Developed by librarians for librarians, Library & Information Science Source covers librarianship, classification, cataloging, bibliometrics, online information retrieval, information management, and many other library and information science-related areas. Specific coverage includes subjects such as automation, care, and restoration of books, circulation procedures, government aid, internet software, library equipment and supplies, and rare books.
The full text includes more than 460 high-quality journals, nearly 30 full-text monographs and thesauri, plus indexing for hundreds of journals as well as books, research reports, and proceedings. The database also provides access to author profiles, including information on 5,000 of the most-frequently indexed authors, such as which subject terms are most commonly applied to their articles and in which publications the author has been published
H.W. Wilson records form the foundation of Library & Information Science Source. For the first time, the entire H.W. Wilson indexing collection of literature in library and information science studies and librarianship is available within a single database. Library & Information Science Source is a combination of all the A&I and full-text records in H.W. Wilson’s Library & Information Science Retrospective: 1905-1983 and Library & Information Science Full Text.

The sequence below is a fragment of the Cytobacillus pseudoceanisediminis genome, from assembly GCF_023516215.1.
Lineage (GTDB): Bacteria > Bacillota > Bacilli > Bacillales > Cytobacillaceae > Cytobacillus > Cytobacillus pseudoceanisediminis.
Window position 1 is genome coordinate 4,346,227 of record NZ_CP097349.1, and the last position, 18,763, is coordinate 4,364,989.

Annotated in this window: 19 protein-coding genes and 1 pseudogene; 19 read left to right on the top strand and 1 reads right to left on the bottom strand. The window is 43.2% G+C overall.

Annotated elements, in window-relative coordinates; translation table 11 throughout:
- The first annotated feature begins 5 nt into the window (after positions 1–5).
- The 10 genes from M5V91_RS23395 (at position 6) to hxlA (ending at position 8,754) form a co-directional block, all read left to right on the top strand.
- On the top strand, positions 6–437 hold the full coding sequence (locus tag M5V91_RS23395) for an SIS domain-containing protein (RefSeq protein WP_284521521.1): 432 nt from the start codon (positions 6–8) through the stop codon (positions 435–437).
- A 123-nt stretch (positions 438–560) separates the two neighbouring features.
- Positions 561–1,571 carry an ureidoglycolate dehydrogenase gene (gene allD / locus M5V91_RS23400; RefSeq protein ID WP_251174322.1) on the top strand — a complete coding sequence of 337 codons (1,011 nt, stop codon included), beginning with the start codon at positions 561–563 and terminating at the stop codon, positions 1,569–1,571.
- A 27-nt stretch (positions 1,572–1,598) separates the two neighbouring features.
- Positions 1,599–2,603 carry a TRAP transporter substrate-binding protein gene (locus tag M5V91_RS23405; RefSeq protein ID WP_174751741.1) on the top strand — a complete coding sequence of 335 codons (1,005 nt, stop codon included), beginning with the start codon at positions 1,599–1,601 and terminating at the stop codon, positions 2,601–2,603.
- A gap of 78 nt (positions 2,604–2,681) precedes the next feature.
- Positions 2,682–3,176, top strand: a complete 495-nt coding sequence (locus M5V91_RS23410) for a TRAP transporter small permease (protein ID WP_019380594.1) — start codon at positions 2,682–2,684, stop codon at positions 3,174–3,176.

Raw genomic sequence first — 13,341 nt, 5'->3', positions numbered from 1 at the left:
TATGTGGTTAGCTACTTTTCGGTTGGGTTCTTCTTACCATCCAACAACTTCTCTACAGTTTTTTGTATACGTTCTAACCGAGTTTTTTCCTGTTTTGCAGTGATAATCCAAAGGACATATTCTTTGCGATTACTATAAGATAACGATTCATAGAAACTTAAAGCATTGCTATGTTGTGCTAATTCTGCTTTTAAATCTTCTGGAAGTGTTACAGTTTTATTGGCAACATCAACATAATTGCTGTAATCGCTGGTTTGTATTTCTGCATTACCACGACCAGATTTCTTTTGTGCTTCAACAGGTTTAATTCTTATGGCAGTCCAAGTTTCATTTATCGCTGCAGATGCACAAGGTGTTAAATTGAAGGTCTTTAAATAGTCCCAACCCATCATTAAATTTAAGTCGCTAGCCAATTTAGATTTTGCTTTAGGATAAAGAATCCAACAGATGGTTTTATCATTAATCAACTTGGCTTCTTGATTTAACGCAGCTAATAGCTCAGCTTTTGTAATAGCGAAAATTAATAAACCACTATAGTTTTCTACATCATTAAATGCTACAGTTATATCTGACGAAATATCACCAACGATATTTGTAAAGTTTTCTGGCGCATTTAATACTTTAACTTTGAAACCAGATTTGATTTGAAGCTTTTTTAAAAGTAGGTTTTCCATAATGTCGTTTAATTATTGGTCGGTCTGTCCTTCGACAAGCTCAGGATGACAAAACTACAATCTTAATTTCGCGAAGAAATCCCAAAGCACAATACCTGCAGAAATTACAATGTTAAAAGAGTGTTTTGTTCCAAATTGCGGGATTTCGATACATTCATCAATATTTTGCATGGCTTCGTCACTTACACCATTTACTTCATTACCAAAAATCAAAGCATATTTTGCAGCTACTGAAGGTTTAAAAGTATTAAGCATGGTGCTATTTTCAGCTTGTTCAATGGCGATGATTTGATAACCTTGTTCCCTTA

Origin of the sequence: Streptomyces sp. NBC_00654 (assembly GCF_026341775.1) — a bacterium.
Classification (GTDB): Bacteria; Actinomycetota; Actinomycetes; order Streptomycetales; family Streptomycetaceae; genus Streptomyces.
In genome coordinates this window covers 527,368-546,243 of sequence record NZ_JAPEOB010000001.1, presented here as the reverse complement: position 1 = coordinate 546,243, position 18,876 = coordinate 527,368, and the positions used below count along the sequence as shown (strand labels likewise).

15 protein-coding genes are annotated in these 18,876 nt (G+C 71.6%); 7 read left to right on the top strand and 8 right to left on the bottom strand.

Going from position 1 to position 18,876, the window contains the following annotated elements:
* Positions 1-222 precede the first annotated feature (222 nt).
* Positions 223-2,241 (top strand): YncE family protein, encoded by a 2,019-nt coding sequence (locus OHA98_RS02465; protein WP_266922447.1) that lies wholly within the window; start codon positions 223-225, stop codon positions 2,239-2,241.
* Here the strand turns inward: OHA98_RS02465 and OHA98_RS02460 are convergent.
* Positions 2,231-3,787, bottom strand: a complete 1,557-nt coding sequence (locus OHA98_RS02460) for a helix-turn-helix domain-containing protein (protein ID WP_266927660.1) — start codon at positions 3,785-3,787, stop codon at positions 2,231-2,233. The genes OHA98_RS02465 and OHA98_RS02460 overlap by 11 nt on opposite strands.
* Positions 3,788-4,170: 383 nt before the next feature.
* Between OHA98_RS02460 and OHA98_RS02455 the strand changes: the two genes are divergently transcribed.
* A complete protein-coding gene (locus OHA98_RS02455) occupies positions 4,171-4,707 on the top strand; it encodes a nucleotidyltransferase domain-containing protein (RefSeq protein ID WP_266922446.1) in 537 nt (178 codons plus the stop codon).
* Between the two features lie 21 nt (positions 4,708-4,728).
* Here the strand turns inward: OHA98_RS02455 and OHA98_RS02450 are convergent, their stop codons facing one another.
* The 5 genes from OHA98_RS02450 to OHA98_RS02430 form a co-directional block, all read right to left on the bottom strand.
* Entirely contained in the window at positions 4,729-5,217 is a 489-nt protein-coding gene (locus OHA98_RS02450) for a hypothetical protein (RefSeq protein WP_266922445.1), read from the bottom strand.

EBSCO and H.W. Wilson merged in 2011. The acquisition led directly to heightening the value and quality of EBSCO and Wilson resources as well as the creation of a line of source products. EBSCO plans to release additional source products focusing on specific subject matter over the next few months.
Report Issued on Open Access Repository Interoperability
The Confederation of Open Access Repositories (COAR) published "The Current State of Open Access Repository Interoperability (2012)." Interoperability is the technical “glue” that makes possible the emerging open science infrastructure—an infrastructure that connects a global, decentralized network of repositories and other tools. While technology exists to make possible this integration, the landscape around interoperability at first sight may appear chaotic, confusing, and complex. This report is designed to make sense of the interoperability landscape. It focuses on services that are possible because of interoperability and presents specific interoperability initiatives in connection to these services.